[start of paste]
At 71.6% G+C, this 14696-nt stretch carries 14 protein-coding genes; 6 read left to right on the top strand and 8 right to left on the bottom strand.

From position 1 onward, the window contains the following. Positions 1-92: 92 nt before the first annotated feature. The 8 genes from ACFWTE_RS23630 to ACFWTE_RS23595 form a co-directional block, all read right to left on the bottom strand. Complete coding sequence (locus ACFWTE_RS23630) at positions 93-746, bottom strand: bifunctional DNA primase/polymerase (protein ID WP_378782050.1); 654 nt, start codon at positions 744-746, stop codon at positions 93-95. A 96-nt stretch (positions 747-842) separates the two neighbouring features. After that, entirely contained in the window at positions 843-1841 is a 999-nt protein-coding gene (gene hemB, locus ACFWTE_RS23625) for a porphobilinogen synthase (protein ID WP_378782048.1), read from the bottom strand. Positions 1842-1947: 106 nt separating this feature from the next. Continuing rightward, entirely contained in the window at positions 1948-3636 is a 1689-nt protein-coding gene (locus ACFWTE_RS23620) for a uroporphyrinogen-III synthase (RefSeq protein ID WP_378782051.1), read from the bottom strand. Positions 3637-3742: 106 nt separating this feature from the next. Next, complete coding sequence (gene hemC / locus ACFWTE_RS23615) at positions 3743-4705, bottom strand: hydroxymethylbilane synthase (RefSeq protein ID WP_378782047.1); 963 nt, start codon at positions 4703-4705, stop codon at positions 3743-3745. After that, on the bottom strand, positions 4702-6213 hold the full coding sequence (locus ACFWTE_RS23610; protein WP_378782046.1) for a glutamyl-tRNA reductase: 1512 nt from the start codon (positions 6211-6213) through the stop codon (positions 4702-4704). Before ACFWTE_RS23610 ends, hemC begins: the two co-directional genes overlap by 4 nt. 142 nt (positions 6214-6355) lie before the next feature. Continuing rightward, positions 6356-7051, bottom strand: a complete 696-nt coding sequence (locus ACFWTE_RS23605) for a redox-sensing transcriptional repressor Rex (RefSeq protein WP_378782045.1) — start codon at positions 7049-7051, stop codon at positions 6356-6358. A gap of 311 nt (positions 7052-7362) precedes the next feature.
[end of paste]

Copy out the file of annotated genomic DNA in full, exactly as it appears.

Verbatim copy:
At 71.6% G+C, this 14696-nt stretch carries 14 protein-coding genes; 6 read left to right on the top strand and 8 right to left on the bottom strand.

From position 1 onward, the window contains the following. Positions 1-92: 92 nt before the first annotated feature. The 8 genes from ACFWTE_RS23630 to ACFWTE_RS23595 form a co-directional block, all read right to left on the bottom strand. Complete coding sequence (locus ACFWTE_RS23630) at positions 93-746, bottom strand: bifunctional DNA primase/polymerase (protein ID WP_378782050.1); 654 nt, start codon at positions 744-746, stop codon at positions 93-95. A 96-nt stretch (positions 747-842) separates the two neighbouring features. After that, entirely contained in the window at positions 843-1841 is a 999-nt protein-coding gene (gene hemB, locus ACFWTE_RS23625) for a porphobilinogen synthase (protein ID WP_378782048.1), read from the bottom strand. Positions 1842-1947: 106 nt separating this feature from the next. Continuing rightward, entirely contained in the window at positions 1948-3636 is a 1689-nt protein-coding gene (locus ACFWTE_RS23620) for a uroporphyrinogen-III synthase (RefSeq protein ID WP_378782051.1), read from the bottom strand. Positions 3637-3742: 106 nt separating this feature from the next. Next, complete coding sequence (gene hemC / locus ACFWTE_RS23615) at positions 3743-4705, bottom strand: hydroxymethylbilane synthase (RefSeq protein ID WP_378782047.1); 963 nt, start codon at positions 4703-4705, stop codon at positions 3743-3745. After that, on the bottom strand, positions 4702-6213 hold the full coding sequence (locus ACFWTE_RS23610; protein WP_378782046.1) for a glutamyl-tRNA reductase: 1512 nt from the start codon (positions 6211-6213) through the stop codon (positions 4702-4704). Before ACFWTE_RS23610 ends, hemC begins: the two co-directional genes overlap by 4 nt. 142 nt (positions 6214-6355) lie before the next feature. Continuing rightward, positions 6356-7051, bottom strand: a complete 696-nt coding sequence (locus ACFWTE_RS23605) for a redox-sensing transcriptional repressor Rex (RefSeq protein WP_378782045.1) — start codon at positions 7049-7051, stop codon at positions 6356-6358. A gap of 311 nt (positions 7052-7362) precedes the next feature.